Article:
Thursday, January 1, 2009
Birthday party honors community columnist
By SUE WATSON
Dale Hollingsworth, a 26-year community news correspondent from Potts Camp, was honored December 19 for her years of service to the town and to The South Reporter.
She is 90 years old and still writing, and friends and family gathered for a reception at the Potts Camp School cafeteria where she worked 18 years while her three children were in school there. She went to work at the cafeteria to help make ends meet after her husband had a heart attack.
Hollingsworth is a graduate of the Class of 1936.
Hollingsworth was a reporter and typist for her high school paper, The Windy Waves, and was encouraged by her English teachers to write.
“My English teacher, Eugenia Stroupe, would submit some of my compositions to help me get started,” Hollingsworth said.
Another English teacher, Ms. Dunn, who later married a Mr. Curd who bought The South Reporter, also encouraged Hollingsworth.
Her great-grandfather, Col. Potts, was the founder of Potts Camp and the first settler of the area, she said.
“My daddy, J.B. Potts, grew up at Macedonia,” she said, “and was depot agent 40 years.”
Hollingsworth took over as community correspondent for Potts Camp after being asked by Mrs. Harvey James, the prior columnist.
Early on she called her friends in the area to ask if they had any news, but today most people call her with their news of family reunions, visiting relatives, trips and vacations to be taken or those who have fallen ill or have been just released from the hospital.
It is common for people to drop by and put a note containing their news on her door, she said.
“I enjoy writing and have always put in my Bible verses,” Hollingsworth said. “I added the ‘Thoughts’ later and separated ‘Memories’ from the news about five years ago. And then I added ‘History.’
“I wouldn’t do it if I didn’t love it. I get up in the middle of the night and write and read the Bible. I have no enemies but many friends. The Lord’s blessed me to let me live this long and to have good health.”
Hollingsworth wrote articles for the Tombigbee Magazine for seven years.
During World War II, Hollingsworth worked at a beauty shop in Aberdeen. She and her husband lived four years after their marriage in the little town of Athens outside Aberdeen during the Depression years.
“It was hard times back then,” she said, adding, “we had very little money.”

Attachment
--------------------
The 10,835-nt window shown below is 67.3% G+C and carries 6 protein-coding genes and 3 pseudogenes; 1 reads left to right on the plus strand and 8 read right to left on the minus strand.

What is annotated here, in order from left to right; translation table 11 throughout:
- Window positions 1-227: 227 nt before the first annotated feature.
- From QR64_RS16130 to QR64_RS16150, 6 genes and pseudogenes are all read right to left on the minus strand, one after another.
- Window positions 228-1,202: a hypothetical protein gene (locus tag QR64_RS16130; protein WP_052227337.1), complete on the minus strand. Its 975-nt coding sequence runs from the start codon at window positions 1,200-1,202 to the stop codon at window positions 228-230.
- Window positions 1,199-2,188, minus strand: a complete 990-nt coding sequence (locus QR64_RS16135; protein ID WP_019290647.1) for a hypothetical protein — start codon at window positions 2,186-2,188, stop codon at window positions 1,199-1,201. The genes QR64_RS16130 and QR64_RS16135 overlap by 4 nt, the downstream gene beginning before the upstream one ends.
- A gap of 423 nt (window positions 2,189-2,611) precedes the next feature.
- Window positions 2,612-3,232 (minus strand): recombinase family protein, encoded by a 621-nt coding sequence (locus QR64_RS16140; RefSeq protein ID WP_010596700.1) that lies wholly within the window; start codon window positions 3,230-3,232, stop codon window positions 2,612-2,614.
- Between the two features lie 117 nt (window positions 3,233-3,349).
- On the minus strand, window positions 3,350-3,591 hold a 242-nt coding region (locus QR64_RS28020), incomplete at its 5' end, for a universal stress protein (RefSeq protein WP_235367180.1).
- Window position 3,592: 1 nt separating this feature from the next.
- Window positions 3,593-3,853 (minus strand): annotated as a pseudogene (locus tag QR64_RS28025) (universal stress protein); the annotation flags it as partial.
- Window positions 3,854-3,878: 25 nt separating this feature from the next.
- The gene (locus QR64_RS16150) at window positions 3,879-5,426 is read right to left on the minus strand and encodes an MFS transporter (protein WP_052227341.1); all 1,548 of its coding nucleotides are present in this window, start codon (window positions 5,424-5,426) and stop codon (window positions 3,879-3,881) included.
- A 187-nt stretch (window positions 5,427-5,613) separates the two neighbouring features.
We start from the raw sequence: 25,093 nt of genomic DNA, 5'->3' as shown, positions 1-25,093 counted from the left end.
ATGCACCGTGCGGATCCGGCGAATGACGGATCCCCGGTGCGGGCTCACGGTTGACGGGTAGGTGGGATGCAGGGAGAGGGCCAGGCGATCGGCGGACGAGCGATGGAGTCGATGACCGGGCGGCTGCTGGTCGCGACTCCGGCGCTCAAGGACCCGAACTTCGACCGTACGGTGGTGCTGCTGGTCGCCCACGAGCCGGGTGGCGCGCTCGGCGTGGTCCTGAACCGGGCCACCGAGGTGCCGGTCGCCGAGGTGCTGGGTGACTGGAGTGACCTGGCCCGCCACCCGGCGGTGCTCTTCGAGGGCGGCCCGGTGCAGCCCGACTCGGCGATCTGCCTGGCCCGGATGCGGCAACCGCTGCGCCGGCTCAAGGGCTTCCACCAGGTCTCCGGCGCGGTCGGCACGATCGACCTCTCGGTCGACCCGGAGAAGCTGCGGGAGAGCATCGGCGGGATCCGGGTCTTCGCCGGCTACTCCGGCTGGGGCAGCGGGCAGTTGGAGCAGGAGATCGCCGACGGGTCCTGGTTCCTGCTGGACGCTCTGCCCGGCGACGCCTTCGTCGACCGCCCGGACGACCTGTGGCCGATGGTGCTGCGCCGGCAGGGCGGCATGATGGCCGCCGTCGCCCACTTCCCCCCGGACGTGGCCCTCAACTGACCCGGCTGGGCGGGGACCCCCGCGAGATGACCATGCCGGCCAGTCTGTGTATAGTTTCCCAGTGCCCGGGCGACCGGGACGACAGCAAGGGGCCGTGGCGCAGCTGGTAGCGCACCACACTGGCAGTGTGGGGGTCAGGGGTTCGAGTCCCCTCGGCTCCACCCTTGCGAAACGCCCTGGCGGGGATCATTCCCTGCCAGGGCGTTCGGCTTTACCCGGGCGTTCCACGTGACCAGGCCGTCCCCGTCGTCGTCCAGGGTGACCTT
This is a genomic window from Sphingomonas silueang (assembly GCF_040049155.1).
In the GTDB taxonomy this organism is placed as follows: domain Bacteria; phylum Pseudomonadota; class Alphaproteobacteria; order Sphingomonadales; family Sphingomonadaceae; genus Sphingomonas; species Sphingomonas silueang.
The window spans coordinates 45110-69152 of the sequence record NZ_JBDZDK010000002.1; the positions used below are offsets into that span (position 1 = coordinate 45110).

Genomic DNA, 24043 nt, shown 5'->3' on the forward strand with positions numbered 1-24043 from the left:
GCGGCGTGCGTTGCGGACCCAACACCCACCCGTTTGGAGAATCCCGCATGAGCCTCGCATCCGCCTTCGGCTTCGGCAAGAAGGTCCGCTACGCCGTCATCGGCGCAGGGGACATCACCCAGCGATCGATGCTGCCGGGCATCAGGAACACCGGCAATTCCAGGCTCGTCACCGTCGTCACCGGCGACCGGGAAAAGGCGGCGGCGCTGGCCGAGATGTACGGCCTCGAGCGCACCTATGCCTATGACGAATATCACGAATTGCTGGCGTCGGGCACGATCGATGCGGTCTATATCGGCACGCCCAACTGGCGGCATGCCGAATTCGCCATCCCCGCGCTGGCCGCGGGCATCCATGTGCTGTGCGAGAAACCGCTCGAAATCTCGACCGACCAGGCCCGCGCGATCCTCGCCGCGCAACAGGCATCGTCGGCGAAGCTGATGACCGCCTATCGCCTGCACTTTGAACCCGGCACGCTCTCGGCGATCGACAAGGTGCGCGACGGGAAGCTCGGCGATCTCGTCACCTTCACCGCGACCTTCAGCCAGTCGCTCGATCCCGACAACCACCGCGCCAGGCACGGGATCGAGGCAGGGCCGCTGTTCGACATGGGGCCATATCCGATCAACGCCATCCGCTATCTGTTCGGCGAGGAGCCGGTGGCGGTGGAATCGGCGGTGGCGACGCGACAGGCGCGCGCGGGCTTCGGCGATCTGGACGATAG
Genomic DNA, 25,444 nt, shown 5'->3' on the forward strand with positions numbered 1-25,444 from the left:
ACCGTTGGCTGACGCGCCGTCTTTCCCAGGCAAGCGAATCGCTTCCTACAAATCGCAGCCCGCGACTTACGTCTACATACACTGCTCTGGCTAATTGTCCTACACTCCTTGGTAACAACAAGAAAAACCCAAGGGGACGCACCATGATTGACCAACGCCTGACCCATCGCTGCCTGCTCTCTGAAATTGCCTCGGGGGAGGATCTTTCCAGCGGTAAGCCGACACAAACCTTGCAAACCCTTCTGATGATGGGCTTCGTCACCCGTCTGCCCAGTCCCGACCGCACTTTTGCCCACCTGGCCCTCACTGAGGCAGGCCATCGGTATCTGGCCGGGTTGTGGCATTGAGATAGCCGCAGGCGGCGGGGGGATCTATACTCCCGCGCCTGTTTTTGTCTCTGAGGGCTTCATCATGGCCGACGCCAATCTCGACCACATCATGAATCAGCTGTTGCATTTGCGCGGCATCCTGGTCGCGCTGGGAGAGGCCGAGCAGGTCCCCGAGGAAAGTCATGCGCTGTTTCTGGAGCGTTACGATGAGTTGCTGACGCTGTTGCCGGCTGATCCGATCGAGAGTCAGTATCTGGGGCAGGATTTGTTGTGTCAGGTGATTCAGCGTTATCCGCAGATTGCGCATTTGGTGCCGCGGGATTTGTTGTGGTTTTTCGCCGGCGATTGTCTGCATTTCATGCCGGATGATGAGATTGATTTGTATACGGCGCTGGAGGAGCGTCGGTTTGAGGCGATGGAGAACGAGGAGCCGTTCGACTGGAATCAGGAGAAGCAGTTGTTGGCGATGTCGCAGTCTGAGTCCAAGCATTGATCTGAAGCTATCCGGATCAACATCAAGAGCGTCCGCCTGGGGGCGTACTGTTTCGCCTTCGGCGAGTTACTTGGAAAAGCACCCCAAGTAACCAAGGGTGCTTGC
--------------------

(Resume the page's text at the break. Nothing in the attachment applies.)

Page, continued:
The Hollingsworths eventually made their way back to Potts Camp, where they raised three children, all of whom she’s proud of.
“All three got college educations,” she said proudly. “Jimmy became a preacher. He preached his first sermon at 15 at Potts Camp Methodist Church. We sat there with our fingers crossed while he preached his first sermon and someone made a profession of faith after his sermon.”
Her daughter Betty Greer, who lives in Union County, attained a master’s level of education. And the one child, Danny, who didn’t like to go to school as a child, attained a Ph.D.
Thanks to all who helped with the Hollingsworth reception, including Potts Camp School for use of the cafeteria; Betty Greer; Mary Minor, who helped organize the activities and get the word out; Lela Hale, who provided the guest book; and Joan Gurley, who baked the cake.
Barry Burleson, publisher of The South Reporter, welcomed guests to the reception and led the group in prayer. He called Hollingsworth a “Potts Camp legend.”
“The South Reporter is proud to be Potts Camp’s newspaper,” Burleson said. “And one of the most important parts of our coverage is the Potts Camp News. To see Mrs. Hollingsworth still going strong and hand-writing her community news at the age of 90 is amazing. We appreciate her so very much. I just hope I can write as well as her when I turn 90.”
Jimmie Collins, mayor of Potts Camp, presented Hollingsworth a “Key to the City” on behalf of himself and the board of aldermen. He talked about his love and appreciation for Hollingsworth and her dedication to the Potts Camp community.
“She a special lady,” Collins said.
Nearly 75 friends and relatives attended the reception and she received many cards and presents. Just before opening her presents, Mitch Stone, who entertained the crowd with Christmas carols throughout the reception, led everyone in singing “Happy Birthday,” to “Mrs. Dale.”
The convivial crowd included Sank Owen from Aberdeen, a former Potts Camp teacher and also a former community correspondent for The South Reporter. Several commented to Owen and “Mrs. Dale” that “Potts Camp was a wonderful place to grow up.”
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